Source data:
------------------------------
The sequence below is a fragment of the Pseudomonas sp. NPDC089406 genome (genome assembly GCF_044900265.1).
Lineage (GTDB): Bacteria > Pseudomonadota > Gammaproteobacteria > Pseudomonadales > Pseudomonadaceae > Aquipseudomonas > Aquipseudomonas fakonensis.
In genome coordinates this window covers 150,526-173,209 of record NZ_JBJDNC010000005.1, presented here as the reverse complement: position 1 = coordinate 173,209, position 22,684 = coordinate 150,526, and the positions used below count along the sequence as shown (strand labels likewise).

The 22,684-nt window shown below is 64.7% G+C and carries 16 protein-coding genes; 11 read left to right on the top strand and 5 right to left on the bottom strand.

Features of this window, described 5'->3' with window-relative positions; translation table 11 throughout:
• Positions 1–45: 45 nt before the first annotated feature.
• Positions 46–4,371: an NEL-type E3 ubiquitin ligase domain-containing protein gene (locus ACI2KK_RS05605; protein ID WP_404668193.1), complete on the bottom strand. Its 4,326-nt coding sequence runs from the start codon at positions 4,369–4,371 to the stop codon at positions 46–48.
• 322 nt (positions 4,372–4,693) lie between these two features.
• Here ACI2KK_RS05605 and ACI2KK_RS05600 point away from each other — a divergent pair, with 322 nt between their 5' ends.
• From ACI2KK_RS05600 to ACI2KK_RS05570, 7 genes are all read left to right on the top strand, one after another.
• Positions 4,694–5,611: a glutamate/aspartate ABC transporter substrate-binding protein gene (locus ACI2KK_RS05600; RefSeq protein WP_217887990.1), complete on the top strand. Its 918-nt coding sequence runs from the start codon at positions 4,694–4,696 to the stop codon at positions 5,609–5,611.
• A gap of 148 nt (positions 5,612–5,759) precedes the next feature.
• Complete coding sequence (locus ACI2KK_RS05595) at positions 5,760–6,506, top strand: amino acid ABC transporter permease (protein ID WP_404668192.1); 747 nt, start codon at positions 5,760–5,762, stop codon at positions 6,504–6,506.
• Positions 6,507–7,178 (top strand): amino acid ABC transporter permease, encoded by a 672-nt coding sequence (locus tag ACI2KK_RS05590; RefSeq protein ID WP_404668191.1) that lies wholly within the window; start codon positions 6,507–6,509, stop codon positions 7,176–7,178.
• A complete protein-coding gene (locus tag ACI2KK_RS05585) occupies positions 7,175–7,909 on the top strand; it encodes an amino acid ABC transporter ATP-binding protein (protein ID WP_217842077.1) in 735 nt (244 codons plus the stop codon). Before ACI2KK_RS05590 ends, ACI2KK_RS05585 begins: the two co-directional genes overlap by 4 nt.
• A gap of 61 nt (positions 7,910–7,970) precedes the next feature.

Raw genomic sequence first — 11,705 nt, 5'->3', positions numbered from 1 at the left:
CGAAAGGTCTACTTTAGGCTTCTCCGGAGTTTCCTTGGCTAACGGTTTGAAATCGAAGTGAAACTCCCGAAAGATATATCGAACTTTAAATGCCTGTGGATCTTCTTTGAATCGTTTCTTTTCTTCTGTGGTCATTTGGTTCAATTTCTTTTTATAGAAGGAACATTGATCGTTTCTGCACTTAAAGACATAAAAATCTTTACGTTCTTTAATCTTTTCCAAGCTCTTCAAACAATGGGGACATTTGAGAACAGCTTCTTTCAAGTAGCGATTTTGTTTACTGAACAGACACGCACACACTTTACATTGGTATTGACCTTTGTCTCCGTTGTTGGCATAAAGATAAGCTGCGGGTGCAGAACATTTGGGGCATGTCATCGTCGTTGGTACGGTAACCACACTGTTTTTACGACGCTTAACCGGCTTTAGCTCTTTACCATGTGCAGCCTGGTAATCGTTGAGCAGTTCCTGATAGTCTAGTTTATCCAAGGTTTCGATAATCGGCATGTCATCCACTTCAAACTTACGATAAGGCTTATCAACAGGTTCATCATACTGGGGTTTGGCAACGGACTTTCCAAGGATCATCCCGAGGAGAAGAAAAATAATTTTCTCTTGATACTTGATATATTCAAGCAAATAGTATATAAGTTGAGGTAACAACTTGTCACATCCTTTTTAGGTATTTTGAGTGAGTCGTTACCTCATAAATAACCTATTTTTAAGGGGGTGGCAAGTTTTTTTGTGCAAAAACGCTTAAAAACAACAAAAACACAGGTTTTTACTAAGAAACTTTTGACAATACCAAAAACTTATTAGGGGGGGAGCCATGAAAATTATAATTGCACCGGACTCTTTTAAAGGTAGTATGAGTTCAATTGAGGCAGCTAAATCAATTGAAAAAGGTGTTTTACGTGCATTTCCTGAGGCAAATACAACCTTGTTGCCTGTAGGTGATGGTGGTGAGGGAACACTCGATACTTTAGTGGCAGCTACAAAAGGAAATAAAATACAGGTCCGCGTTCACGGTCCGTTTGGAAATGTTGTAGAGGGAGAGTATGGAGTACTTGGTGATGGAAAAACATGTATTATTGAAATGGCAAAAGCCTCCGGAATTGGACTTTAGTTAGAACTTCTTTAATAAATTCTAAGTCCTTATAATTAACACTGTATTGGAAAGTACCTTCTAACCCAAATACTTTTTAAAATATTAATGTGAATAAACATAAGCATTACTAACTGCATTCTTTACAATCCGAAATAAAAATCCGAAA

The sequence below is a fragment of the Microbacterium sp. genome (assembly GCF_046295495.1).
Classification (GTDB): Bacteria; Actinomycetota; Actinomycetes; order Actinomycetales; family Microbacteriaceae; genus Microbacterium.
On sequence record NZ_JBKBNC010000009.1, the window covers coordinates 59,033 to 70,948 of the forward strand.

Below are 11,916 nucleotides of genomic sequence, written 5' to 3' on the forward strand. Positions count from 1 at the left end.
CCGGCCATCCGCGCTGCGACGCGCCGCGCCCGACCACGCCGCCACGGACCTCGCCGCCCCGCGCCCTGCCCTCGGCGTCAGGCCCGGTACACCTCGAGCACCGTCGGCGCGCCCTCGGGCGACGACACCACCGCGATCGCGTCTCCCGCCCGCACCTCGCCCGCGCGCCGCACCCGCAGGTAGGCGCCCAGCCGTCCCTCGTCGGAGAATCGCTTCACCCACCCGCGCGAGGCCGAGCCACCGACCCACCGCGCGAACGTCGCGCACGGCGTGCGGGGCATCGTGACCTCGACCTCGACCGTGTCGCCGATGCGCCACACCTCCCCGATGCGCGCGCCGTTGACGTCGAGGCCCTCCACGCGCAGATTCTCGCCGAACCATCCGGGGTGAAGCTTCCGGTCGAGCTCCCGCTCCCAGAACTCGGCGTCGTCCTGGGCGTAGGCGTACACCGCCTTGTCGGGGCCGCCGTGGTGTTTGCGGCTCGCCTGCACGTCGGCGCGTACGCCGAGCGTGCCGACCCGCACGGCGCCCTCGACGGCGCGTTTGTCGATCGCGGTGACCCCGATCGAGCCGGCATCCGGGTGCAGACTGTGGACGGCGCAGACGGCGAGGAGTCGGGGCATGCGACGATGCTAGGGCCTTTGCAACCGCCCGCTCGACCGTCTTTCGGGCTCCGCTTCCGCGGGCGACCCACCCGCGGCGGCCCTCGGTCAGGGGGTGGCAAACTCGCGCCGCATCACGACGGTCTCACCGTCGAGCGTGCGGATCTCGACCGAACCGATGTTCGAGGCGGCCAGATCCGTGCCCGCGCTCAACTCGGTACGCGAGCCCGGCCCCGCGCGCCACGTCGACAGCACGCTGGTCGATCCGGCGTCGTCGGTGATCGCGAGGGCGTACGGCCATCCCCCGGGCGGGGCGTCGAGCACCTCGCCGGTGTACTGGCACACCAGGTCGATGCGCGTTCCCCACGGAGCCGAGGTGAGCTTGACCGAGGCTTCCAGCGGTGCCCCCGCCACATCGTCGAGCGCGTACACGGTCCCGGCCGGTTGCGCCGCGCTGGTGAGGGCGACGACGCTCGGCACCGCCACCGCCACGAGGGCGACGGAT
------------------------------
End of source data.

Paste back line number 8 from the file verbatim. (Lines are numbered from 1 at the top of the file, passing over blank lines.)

• 322 nt (positions 4,372–4,693) lie between these two features.